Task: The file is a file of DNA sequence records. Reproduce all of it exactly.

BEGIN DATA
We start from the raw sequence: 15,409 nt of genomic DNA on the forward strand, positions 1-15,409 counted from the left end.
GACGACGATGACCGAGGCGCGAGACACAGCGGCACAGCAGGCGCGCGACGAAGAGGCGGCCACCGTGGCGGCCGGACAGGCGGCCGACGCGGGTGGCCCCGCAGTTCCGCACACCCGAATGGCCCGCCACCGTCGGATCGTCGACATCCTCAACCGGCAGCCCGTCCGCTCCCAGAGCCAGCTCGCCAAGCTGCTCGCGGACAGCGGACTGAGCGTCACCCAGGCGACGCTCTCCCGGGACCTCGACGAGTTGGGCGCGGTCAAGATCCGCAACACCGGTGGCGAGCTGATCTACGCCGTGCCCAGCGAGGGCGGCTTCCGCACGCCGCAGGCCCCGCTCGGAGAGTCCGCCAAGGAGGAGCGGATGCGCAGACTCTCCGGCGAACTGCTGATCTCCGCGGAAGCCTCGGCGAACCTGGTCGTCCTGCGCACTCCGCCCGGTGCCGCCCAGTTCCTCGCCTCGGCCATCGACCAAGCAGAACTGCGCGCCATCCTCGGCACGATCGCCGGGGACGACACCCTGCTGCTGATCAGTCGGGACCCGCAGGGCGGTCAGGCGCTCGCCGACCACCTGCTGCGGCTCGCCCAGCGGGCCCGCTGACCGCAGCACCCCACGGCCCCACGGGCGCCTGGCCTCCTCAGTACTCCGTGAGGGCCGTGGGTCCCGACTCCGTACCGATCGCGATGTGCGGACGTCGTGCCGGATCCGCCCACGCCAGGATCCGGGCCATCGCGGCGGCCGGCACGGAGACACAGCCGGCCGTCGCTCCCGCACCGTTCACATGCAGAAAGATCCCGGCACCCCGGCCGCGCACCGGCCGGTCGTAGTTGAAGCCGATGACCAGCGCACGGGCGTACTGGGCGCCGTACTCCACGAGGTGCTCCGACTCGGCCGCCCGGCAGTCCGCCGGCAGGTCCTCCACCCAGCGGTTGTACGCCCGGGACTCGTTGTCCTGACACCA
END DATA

We start from the raw sequence: 15,409 nt of genomic DNA on the forward strand, positions 1-15,409 counted from the left end.
GACGACGATGACCGAGGCGCGAGACACAGCGGCACAGCAGGCGCGCGACGAAGAGGCGGCCACCGTGGCGGCCGGACAGGCGGCCGACGCGGGTGGCCCCGCAGTTCCGCACACCCGAATGGCCCGCCACCGTCGGATCGTCGACATCCTCAACCGGCAGCCCGTCCGCTCCCAGAGCCAGCTCGCCAAGCTGCTCGCGGACAGCGGACTGAGCGTCACCCAGGCGACGCTCTCCCGGGACCTCGACGAGTTGGGCGCGGTCAAGATCCGCAACACCGGTGGCGAGCTGATCTACGCCGTGCCCAGCGAGGGCGGCTTCCGCACGCCGCAGGCCCCGCTCGGAGAGTCCGCCAAGGAGGAGCGGATGCGCAGACTCTCCGGCGAACTGCTGATCTCCGCGGAAGCCTCGGCGAACCTGGTCGTCCTGCGCACTCCGCCCGGTGCCGCCCAGTTCCTCGCCTCGGCCATCGACCAAGCAGAACTGCGCGCCATCCTCGGCACGATCGCCGGGGACGACACCCTGCTGCTGATCAGTCGGGACCCGCAGGGCGGTCAGGCGCTCGCCGACCACCTGCTGCGGCTCGCCCAGCGGGCCCGCTGACCGCAGCACCCCACGGCCCCACGGGCGCCTGGCCTCCTCAGTACTCCGTGAGGGCCGTGGGTCCCGACTCCGTACCGATCGCGATGTGCGGACGTCGTGCCGGATCCGCCCACGCCAGGATCCGGGCCATCGCGGCGGCCGGCACGGAGACACAGCCGGCCGTCGCTCCCGCACCGTTCACATGCAGAAAGATCCCGGCACCCCGGCCGCGCACCGGCCGGTCGTAGTTGAAGCCGATGACCAGCGCACGGGCGTACTGGGCGCCGTACTCCACGAGGTGCTCCGACTCGGCCGCCCGGCAGTCCGCCGGCAGGTCCTCCACCCAGCGGTTGTACGCCCGGGACTCGTTGTCCTGACACCA